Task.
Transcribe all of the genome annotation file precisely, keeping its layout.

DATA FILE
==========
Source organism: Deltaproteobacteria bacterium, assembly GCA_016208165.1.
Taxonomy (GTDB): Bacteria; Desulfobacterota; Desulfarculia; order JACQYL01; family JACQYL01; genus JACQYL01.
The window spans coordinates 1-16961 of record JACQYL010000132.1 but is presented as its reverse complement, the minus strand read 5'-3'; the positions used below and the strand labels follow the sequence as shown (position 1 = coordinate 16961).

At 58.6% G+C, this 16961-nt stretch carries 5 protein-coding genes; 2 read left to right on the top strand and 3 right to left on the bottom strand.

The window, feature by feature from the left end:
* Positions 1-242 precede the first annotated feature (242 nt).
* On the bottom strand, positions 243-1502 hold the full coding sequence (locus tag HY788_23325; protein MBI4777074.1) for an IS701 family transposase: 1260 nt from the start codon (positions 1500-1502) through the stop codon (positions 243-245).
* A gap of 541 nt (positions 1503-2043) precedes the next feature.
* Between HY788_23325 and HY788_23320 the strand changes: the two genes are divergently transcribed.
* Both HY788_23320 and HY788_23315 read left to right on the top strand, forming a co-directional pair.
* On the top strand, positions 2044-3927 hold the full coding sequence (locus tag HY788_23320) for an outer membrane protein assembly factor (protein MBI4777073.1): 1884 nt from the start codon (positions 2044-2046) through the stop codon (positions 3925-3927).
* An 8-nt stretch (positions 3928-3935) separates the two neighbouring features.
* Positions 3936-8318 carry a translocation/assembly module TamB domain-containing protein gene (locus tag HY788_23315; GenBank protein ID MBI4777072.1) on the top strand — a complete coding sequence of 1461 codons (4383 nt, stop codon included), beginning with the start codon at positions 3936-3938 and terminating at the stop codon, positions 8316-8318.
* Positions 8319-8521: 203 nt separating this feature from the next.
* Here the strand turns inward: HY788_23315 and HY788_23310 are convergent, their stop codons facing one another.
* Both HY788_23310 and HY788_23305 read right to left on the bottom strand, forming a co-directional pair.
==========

Source organism: Deltaproteobacteria bacterium, assembly GCA_016208165.1.
Taxonomy (GTDB): Bacteria; Desulfobacterota; Desulfarculia; order JACQYL01; family JACQYL01; genus JACQYL01.
The window spans coordinates 1-16961 of record JACQYL010000132.1 but is presented as its reverse complement, the minus strand read 5'-3'; the positions used below and the strand labels follow the sequence as shown (position 1 = coordinate 16961).

At 58.6% G+C, this 16961-nt stretch carries 5 protein-coding genes; 2 read left to right on the top strand and 3 right to left on the bottom strand.

The window, feature by feature from the left end:
* Positions 1-242 precede the first annotated feature (242 nt).
* On the bottom strand, positions 243-1502 hold the full coding sequence (locus tag HY788_23325; protein MBI4777074.1) for an IS701 family transposase: 1260 nt from the start codon (positions 1500-1502) through the stop codon (positions 243-245).
* A gap of 541 nt (positions 1503-2043) precedes the next feature.
* Between HY788_23325 and HY788_23320 the strand changes: the two genes are divergently transcribed.
* Both HY788_23320 and HY788_23315 read left to right on the top strand, forming a co-directional pair.
* On the top strand, positions 2044-3927 hold the full coding sequence (locus tag HY788_23320) for an outer membrane protein assembly factor (protein MBI4777073.1): 1884 nt from the start codon (positions 2044-2046) through the stop codon (positions 3925-3927).
* An 8-nt stretch (positions 3928-3935) separates the two neighbouring features.
* Positions 3936-8318 carry a translocation/assembly module TamB domain-containing protein gene (locus tag HY788_23315; GenBank protein ID MBI4777072.1) on the top strand — a complete coding sequence of 1461 codons (4383 nt, stop codon included), beginning with the start codon at positions 3936-3938 and terminating at the stop codon, positions 8316-8318.
* Positions 8319-8521: 203 nt separating this feature from the next.
* Here the strand turns inward: HY788_23315 and HY788_23310 are convergent, their stop codons facing one another.
* Both HY788_23310 and HY788_23305 read right to left on the bottom strand, forming a co-directional pair.